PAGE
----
In an article entitled “Marketing your way through a recession” written by John A. Quelch, a professor of Business Administration at Harvard Business School, Quelch outlines key strategies companies should use during situations like the NHL is facing with their biggest market. He makes several great cases in the article, however there were three big ones that absolutely stood out to me. The biggest point he makes is about how these companies marketing their way through a recession should actually increase their spending on advertising, arguing that it can improve your market share and return on investment. He also educates marketing executives on keeping up with market research while focusing on family and emphasizing core values. Lastly, he brings up adjusting your pricing tactics and product portfolios to give your consumers a better perceived value during the economic downturn.
I am here to argue that the NHL is doing a fantastic job taking the advice from the Harvard professor and his well-established marketing knowledge, and is doing a tremendous job maintaining growth during a time of economic misfortune in their biggest marketplace. In pertinence to advertising spending should increase while navigating a recession, the NHL has done exactly that. Naturally with a big television contract the likes of the one the NHL and Rogers signed in 2013, the ad space allotted to the NHL will go up significantly, as it has more NHL programming and events to advertise. Not only advertisement space for just the programming themselves but advertisements for other NHL products such as merchandise and team apparel.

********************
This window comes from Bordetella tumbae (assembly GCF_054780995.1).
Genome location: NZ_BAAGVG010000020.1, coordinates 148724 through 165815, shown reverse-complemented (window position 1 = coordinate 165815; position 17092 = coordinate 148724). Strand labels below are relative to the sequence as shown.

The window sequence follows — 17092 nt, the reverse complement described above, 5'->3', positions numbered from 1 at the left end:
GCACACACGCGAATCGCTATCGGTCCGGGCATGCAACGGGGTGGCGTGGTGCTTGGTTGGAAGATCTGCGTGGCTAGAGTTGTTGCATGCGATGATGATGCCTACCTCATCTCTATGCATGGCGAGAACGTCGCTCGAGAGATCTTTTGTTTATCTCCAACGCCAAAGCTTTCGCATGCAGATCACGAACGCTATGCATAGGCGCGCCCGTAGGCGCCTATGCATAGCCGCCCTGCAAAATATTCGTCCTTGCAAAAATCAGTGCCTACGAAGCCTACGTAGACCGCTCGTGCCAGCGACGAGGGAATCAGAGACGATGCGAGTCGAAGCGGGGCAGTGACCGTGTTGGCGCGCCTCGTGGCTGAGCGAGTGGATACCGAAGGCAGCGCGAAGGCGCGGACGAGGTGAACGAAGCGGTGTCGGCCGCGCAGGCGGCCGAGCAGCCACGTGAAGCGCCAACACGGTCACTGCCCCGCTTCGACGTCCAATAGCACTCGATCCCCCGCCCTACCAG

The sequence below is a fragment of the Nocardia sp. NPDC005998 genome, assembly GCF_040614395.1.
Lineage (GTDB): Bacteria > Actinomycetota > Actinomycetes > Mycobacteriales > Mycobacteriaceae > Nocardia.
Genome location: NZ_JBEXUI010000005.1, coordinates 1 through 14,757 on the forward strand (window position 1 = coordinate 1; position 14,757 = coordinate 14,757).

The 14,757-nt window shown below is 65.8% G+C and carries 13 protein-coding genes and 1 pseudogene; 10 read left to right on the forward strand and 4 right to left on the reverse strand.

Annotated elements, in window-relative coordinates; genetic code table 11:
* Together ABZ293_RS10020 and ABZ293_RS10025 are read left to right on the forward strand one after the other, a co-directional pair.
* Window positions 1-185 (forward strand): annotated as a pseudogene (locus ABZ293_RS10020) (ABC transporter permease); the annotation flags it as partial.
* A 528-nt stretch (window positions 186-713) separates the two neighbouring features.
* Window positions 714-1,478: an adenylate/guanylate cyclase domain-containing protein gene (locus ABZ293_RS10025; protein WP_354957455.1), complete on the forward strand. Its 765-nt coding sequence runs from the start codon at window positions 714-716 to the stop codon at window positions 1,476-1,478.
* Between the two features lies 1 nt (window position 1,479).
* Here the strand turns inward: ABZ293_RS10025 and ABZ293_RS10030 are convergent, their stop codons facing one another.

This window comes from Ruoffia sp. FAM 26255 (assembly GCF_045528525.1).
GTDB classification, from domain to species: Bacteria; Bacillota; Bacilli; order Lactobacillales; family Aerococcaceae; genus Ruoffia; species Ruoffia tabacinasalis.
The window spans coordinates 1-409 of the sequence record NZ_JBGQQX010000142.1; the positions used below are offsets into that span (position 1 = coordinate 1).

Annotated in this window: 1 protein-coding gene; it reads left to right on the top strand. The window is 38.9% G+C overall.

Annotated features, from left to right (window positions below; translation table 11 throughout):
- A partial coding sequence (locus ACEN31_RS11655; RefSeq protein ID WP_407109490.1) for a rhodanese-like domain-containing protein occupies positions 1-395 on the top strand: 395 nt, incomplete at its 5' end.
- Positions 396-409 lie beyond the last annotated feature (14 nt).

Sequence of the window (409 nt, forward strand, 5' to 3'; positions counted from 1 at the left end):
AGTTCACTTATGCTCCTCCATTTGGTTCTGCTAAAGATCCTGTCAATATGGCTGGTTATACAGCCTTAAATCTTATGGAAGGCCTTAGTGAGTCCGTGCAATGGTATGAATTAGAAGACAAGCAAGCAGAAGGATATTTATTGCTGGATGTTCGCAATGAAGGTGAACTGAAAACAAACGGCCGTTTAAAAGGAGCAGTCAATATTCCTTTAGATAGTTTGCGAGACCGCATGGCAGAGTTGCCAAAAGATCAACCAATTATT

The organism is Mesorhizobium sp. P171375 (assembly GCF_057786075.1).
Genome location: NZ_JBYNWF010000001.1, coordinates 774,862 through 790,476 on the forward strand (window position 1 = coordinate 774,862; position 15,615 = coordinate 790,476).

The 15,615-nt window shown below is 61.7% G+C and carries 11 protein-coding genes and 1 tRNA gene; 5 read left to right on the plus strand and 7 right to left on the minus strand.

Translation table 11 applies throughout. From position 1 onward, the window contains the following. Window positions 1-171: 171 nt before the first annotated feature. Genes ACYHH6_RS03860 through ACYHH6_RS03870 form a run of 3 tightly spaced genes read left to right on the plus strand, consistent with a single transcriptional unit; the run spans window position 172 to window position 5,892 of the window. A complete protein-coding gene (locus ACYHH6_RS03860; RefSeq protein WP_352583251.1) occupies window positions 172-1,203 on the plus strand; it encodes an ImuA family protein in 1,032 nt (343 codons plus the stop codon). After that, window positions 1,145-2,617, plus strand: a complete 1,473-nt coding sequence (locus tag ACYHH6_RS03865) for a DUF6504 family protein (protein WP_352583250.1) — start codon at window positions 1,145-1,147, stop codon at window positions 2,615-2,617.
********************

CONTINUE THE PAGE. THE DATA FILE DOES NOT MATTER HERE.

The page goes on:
This also brings in advertisements where the NHL is a sponsor of companies like Geico Insurance and Discover, their advertisements play more often and every time they do an NHL logo appears on the screen as well. The NHL sees a value in continuing to advertise very regularly among the weak Canadian market and their doing it by focusing on the family and promoting their core values just as Quelch instructed those marketing executives to do.
The core values of the NHL and the game of ice hockey are dedication, perseverance, and teamwork. If you take a look at any of the promotional advertisements the NHL puts out for the Stanley Cup playoffs and all their advertisements throughout the Stanley Cup Playoffs, these focus so heavily on the core values of the league while pulling at the heartstrings of their viewers and consumers.
Another aspect was focusing on the family, and one advertisement that comes to mind was one from Enterprise Rent-A-Car where the entire advertisement focused on getting hockey fans and families to and from the rink. Flashy scenes of happy families driving from home to the game and cheering as their team scored the game winning goal.
There are several other advertisements through the NHL and their sponsors with similar such content. Hockey has always had a very passionate fan base and a camaraderie type feel where your team is basically a second family. Who better to extend a better perceived value to than millions of people in your second family?
The NHL has done a terrific job adjusting their pricing tactics and product portfolios to keep these fans still spending their money on the league in one way or another. The television deal with Rogers offers Canadian hockey consumers a better value for the amount they are paying for television services by getting more hockey games to watch. All 30 teams offer ticket discounts, promotional nights at the arenas, and even special pricing for product within the arena themselves to give their consumers a more well-rounded experience for a better value.